How many bones are in your spine? What’s your spine’s role in the central nervous system?
Commonly called the backbone, the spine is an important part of our skeletal system. It helps give our body structure, support movement, and protects the spinal cord. However, because it is located at the back of our body, it’s difficult for kids to picture the spine.
As part of our study of human anatomy, we made a spine model out of egg cartons! The model provides your kids with a visual representation of what the spine looks like. It is also a great way to upcycle egg cartons for educational purposes.
How to Make a Spine Model
1. Cut out the egg cups from the empty egg carton.
2. Trim away any excess paper from the cups.
3. Optional: Cut the sides of the cups so that there are 4-5 “legs” sticking out.
4. Cut the felt sheet into small circles or rounded squares so that resemble the shape and size of the bottom of your egg carton cups.
5. Poke a small hole in the center of each of the egg carton cups and the foam circles.
6. Push an egg carton cup onto the pipe cleaner, followed by a foam circle.
7. Repeat step #6 until you finished threading all the cups and foam circles.
8. Explore your spinal cord model with your kid!
Ask your kid to move around and pose the egg carton spine model to demonstrate how his spine looks. Try some yoga moves! For example, do a cat pose, then slowly move into a cow pose. Your kids will be amazed at how important the spine is for everyday activity!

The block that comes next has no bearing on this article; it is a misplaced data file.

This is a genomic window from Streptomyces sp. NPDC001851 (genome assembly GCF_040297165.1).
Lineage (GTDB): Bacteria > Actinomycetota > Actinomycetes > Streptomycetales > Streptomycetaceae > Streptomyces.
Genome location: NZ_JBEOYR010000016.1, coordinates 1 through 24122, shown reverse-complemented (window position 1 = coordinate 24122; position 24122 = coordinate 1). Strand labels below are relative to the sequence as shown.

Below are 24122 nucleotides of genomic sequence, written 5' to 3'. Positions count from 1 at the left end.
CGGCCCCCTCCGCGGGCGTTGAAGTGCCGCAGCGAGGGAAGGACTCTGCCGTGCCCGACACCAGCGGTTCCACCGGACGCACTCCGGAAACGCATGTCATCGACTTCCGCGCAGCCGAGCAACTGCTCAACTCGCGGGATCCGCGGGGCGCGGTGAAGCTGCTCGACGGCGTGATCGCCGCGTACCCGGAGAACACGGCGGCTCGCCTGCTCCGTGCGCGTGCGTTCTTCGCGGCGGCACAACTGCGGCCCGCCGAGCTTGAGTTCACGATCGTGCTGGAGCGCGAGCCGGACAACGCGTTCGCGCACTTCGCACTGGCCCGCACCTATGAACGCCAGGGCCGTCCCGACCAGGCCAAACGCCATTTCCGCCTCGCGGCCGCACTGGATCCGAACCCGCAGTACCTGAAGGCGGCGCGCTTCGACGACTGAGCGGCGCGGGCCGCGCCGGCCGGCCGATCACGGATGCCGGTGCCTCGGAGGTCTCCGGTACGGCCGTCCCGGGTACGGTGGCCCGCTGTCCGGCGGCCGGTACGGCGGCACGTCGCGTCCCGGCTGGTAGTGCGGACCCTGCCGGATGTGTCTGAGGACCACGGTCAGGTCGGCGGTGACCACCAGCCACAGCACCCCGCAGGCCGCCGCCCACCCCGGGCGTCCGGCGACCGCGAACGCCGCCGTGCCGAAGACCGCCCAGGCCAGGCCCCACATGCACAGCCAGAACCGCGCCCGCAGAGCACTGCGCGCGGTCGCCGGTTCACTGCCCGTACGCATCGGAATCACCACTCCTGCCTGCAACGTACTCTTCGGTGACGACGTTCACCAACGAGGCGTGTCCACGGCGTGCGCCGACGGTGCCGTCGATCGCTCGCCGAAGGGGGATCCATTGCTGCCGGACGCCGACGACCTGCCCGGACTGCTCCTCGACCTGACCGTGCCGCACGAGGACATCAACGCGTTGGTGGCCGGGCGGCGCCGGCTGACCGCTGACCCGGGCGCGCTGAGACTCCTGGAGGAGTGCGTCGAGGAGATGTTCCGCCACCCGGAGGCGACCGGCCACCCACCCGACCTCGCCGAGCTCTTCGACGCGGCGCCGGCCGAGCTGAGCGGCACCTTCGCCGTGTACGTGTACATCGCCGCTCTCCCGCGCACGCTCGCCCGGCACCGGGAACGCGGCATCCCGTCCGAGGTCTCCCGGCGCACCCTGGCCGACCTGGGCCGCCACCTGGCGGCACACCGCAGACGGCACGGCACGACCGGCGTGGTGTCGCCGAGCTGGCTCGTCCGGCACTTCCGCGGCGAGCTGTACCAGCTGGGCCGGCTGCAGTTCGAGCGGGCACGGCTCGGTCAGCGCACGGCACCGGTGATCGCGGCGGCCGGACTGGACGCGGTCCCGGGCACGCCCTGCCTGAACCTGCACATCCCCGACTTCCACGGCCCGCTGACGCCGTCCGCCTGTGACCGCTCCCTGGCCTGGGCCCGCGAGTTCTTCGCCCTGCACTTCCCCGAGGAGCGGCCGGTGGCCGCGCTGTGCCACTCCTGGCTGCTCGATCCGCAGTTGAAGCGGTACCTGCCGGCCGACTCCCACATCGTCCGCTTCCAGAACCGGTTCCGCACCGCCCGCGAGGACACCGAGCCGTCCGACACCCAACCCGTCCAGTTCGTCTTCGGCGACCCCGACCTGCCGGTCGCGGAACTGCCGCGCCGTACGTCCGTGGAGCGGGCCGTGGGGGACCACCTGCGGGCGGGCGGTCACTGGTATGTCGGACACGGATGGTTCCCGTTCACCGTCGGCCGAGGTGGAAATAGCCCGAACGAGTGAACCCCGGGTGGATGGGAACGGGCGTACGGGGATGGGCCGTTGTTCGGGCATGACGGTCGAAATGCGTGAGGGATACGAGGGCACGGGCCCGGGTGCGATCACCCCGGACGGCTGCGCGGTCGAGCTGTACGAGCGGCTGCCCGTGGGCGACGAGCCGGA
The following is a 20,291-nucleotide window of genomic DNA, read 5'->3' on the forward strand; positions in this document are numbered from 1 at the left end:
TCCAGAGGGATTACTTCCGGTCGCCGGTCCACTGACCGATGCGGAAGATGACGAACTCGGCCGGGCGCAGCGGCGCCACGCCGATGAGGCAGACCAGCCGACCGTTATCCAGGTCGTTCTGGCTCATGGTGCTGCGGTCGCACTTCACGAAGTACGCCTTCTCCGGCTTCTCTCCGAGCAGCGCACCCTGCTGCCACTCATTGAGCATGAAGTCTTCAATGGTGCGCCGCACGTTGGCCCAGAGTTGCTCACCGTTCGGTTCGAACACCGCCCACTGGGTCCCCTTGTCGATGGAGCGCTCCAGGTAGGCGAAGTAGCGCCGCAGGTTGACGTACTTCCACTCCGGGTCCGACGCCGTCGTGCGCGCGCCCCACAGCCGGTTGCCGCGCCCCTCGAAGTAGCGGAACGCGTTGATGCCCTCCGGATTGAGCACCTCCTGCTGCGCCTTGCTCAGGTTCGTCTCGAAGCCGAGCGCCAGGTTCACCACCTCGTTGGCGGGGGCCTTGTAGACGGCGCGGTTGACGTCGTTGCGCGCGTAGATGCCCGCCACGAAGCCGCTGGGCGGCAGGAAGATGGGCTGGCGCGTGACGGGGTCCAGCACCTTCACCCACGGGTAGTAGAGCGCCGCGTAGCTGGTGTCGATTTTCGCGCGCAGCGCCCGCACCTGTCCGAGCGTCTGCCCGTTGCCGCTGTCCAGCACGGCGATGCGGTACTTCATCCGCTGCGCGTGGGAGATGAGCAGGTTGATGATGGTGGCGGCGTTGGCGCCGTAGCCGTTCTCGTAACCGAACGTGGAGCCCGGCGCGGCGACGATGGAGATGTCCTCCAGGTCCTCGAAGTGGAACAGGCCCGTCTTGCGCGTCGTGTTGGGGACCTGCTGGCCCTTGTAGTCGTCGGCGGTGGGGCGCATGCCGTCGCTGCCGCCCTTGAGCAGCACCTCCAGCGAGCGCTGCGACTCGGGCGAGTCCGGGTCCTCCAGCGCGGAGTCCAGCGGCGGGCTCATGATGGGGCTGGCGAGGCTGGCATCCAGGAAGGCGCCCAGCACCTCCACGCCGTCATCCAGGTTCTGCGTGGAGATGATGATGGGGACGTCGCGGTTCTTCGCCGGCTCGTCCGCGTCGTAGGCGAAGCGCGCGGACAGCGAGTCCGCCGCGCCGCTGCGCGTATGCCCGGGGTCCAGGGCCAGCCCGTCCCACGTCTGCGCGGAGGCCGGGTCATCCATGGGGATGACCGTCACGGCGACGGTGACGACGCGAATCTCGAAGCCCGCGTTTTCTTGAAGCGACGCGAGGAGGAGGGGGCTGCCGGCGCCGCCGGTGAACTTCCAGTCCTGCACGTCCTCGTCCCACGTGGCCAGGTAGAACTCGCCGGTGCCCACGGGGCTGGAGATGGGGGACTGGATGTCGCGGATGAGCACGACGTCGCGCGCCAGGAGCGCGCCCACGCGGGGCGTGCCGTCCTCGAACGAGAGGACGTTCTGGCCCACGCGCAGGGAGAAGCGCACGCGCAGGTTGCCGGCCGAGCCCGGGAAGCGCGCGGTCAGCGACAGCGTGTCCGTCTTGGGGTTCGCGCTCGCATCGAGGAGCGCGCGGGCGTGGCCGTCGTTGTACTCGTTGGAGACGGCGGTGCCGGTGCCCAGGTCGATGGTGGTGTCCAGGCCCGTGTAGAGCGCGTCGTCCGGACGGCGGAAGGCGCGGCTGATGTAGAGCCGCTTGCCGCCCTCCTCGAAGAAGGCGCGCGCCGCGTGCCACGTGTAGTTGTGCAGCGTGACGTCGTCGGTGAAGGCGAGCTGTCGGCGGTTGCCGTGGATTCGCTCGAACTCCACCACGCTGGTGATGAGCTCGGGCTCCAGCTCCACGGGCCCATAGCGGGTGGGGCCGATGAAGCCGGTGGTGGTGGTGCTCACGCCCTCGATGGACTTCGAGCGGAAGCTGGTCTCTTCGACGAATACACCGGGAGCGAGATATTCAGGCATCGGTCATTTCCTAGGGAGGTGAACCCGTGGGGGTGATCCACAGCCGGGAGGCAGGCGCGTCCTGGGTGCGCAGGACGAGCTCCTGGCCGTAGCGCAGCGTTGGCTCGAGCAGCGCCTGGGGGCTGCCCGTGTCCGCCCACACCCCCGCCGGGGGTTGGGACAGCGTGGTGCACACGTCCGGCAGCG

Spine Facts for Kids
The backbone, or our spine, is a column of vertebrae that is at the center of your back. It starts from the base of the skull and ends with your coccyx (tailbone). It protects the spinal cord, a bundle of nerve fibers that transmits information from your brain to the rest of the body.
The spine lets you twist your torso, and bend down to pick up things, and holds your body upright. But unlike the other bones in your body, the spine is made of 33 bones called vertebrae!
The egg carton cups represent the vertebrae. The vertebrae body is covered with strong cortical bone and provides stiffening for the body. The vertebrae processes, which look like spikes coming out of the body, connect the spine to ligaments and tendons.
The felt circles are the intervertebral discs, which serve as cushions between the vertebrae and prevent the bones from grinding against one another. Like coiled springs, the discs absorb the stress and shock to the body as we move about.
Lastly, the pipe cleaner is the spinal cord, which works with the brain to form our central nervous system. The information from our brain moves through the spinal cord and then travels through nerve roots into the rest of our body.
For more fun human anatomy activities, try: